Mark Maio Fernandez, an Incompetent, by His Guardian Adlitem, August Fernandez, Plaintiff-appellant, v. United States of America, Defendant-appellee, 673 F.2d 269 (9th Cir. 1982)Annotate this Case
L. Richard Fried, Jr., Honolulu, Hawaii, for plaintiff-appellant.
Donald E. Jose, Dept. of Justice, Washington, D. C., for defendant-appellee.
Appeal from the United States District Court for the District of Hawaii.
Before DUNIWAY, WRIGHT and POOLE, Circuit Judges.
DUNIWAY, Circuit Judge:
The members of the panel are unanimously of the opinion that the decisional process would not be significantly aided by oral argument in this case and the case is therefore submitted without oral argument.
Mark Fernandez, by his guardian ad litem, appeals from a judgment dismissing his action against the United States under the Federal Tort Claims Act. We affirm.
We take the facts from the trial judge's Findings of Fact, which are not clearly erroneous.
Mark and his twin brother Wayne were born approximately six weeks prematurely at Tripler Army Medical Center in Hawaii on March 14, 1958. Mark weighed 2 pounds 41/2 ounces; Wayne weighed 4 pounds 9 ounces. The court found:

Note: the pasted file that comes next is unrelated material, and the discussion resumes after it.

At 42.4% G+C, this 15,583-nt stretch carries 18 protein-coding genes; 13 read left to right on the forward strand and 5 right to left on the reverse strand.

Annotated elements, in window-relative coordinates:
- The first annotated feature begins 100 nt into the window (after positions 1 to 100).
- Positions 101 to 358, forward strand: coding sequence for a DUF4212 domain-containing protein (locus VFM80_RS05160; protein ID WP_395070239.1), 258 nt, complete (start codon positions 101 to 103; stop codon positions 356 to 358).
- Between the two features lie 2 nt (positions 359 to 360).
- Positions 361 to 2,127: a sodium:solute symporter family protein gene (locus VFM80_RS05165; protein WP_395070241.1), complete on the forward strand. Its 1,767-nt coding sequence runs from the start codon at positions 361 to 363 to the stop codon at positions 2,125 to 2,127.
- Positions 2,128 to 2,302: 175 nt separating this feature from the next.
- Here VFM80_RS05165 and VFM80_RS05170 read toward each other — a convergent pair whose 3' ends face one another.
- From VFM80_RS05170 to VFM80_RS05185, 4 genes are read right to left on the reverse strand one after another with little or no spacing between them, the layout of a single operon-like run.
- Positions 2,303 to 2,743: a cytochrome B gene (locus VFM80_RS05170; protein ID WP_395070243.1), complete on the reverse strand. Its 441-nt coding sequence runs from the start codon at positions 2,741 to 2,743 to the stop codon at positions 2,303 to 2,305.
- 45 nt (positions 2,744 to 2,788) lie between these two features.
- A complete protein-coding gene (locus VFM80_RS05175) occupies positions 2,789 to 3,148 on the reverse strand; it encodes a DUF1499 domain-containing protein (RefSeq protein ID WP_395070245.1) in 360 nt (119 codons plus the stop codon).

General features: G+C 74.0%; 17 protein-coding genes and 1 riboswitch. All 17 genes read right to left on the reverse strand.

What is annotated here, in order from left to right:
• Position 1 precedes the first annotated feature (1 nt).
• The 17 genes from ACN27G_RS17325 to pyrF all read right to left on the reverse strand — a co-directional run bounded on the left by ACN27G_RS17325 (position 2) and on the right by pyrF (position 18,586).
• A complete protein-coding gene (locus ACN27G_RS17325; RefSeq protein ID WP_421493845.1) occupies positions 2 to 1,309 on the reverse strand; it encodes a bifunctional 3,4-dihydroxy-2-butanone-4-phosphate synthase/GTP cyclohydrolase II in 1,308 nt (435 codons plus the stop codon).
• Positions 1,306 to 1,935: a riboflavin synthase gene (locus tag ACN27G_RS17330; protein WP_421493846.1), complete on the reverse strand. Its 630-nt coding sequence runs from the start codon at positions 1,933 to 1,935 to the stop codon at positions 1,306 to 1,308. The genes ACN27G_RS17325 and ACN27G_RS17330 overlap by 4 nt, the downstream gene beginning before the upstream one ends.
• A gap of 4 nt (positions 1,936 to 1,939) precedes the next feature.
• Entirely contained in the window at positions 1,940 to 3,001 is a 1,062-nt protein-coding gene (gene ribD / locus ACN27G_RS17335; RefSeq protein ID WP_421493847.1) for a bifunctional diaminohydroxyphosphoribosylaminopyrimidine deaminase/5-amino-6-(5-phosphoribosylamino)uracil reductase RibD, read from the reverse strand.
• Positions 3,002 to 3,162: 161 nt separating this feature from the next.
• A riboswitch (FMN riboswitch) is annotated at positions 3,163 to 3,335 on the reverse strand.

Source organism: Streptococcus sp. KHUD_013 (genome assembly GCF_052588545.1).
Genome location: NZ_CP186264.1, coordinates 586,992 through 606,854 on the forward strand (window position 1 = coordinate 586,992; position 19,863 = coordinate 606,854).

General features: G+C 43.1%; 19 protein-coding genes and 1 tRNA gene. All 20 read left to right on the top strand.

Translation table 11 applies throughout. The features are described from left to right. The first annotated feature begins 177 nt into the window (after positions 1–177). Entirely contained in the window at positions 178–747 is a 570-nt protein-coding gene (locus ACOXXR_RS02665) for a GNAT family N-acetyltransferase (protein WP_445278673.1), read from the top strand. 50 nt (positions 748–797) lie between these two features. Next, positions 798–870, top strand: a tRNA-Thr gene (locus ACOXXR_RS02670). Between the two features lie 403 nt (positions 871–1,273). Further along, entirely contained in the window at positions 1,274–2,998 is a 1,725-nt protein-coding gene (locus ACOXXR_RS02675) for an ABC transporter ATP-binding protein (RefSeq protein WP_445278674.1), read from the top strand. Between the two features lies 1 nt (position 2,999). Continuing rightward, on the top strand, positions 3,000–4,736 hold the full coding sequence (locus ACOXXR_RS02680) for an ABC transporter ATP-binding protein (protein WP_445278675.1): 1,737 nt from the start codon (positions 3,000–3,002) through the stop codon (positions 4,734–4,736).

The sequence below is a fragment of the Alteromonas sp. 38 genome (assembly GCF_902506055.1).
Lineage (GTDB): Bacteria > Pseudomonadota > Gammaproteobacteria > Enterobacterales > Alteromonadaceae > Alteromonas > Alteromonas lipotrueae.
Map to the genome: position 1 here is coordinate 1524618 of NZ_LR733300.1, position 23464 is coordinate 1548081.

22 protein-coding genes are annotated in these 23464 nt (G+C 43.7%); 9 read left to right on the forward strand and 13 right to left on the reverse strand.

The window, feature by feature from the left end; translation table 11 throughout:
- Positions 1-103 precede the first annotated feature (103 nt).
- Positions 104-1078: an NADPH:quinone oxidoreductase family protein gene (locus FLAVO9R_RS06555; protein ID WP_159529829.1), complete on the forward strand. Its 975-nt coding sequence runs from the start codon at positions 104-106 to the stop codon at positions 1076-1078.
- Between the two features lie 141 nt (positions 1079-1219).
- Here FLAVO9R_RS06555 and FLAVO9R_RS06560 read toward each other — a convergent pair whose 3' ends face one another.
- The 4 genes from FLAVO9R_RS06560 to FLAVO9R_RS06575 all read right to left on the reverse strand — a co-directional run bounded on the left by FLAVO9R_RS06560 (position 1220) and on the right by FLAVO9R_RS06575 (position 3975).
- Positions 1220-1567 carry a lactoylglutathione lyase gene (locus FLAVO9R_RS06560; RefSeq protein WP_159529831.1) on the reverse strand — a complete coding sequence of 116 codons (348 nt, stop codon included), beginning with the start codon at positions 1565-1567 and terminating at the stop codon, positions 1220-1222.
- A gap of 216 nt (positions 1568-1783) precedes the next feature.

On the third day of his life, March 16, 1958, Mark's blood was tested for bilirubin after the nurses noticed he was jaundiced (yellow). A microbilirubim test yielded results of 25.5mg%. At this point the decision was made to give Mark a complete blood transfusion. To obtain his blood type, check for possible Rh problems, and recheck the accuracy of the prior test, a larger amount of blood was drawn and sent to the laboratory for analysis. The results were: 32.6mg% bilirubin, Coombs test negative, and blood group Bk. When the proper blood had been obtained and a transfusion team assembled Mark was given a total blood transfusion. A portion of the first blood withdrawn from his body was sent to the lab for analysis and later revealed a bilirubin level of 33.8mg%. After the transfusion Mark's blood was again tested and was found to have a bilirubin level of 13.4mg%. The next day, March 17, 1958, Mark was noticed to still be quite jaundiced. A blood test revealed a bilirubin level of 17.6mg% in Mark's blood. By 3:30 that afternoon Mark's bilirubin had reached 20mg% and another transfusion was scheduled. This first blood withdrawn was again sent to the laboratory and revealed that Mark's bilirubin had fallen to 15mg% prior to the second exchange transfusion. After that transfusion, his blood bilirubin was found to be 6.8mg%. The next day, March 18, 1958, Mark's bilirubin had increased to 18mg% but subsequently it stabilized at normal levels so no further blood transfusions were performed on Mark.